My white father and Chinese mother have an interracial relationship.

  3. Biracial, when referring to a person means that that person is of mixed descent, the mix being two races. Although this term could be used in a number of ways, it is commonly only used to refer to individuals of two racial ancestries.
    I am therefore biracial.

  4. Multiracial has many current uses. When referring to a person, it means that the person is of mixed descent, the mix being two or more races. A biracial person is also multiracial. There is also a slight political preference towards using "multiracial" because "biracial" excludes people of more than two ancestries.

    When referring to a group, it means either that the group is composed of multiracial individuals, or that the group is composed of monoracial individuals of two or more races. Which meaning will only be clear in context. "Multiracial" is often used to refer to groups which contain only two races. Usually, "multiracial" is used to refer to group situations and "interracial" is used to refer to one-on-one situations, but this isn't always the case.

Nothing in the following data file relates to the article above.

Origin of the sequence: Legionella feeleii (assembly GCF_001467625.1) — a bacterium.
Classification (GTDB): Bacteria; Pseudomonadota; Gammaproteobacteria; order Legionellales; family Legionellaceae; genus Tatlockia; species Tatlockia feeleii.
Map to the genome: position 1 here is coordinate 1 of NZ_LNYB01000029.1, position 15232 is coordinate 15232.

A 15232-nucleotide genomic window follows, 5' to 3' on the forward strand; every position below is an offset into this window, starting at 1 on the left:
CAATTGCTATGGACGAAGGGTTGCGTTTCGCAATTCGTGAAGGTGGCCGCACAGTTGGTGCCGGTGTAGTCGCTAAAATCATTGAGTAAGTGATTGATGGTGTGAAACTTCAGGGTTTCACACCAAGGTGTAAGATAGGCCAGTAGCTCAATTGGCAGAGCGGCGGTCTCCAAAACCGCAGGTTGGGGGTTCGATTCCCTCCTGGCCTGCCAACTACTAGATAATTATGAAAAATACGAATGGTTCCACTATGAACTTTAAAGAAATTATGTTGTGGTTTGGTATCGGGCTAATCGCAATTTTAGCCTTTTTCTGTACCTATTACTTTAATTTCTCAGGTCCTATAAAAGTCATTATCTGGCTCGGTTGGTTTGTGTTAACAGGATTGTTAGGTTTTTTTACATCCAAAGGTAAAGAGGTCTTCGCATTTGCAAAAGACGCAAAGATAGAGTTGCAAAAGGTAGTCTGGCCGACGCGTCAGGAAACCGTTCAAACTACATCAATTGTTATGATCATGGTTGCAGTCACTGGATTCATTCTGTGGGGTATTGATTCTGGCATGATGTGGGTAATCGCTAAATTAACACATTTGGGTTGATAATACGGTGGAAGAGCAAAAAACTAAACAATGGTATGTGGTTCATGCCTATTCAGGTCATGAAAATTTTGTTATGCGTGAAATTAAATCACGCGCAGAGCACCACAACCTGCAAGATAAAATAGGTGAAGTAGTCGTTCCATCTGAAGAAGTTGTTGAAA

I am also multiracial. I have many individual friends who are multiracial: Chinese and white, Korean and Mexican, Japanese and black. My group of friends is very multiracial, including Mexicans, Indians, Filipinos, whites, blacks, Japanese, Iranians, etc.

  5. While I'm on the subject: Multicultural does not mean "multiracial". "Multicultural" literally means of more than one culture and can be used that way, but is commonly used to refer to a society or group composed of people of more than one race/ethnicity/culture. Its connotation is of balanced diversity within a group.
    I live in a society that strives to be multicultural.

  6. Mixed Race when referring to an individual means the same thing as "multiracial", a person of more than one racial descent. "Mixed race" can also be used to refer to groups of more than one monoracial identity, groups of multiracial individuals, bi- and multi-racial relations of all sorts. It's most commonly used, however, to refer to multiracial individuals.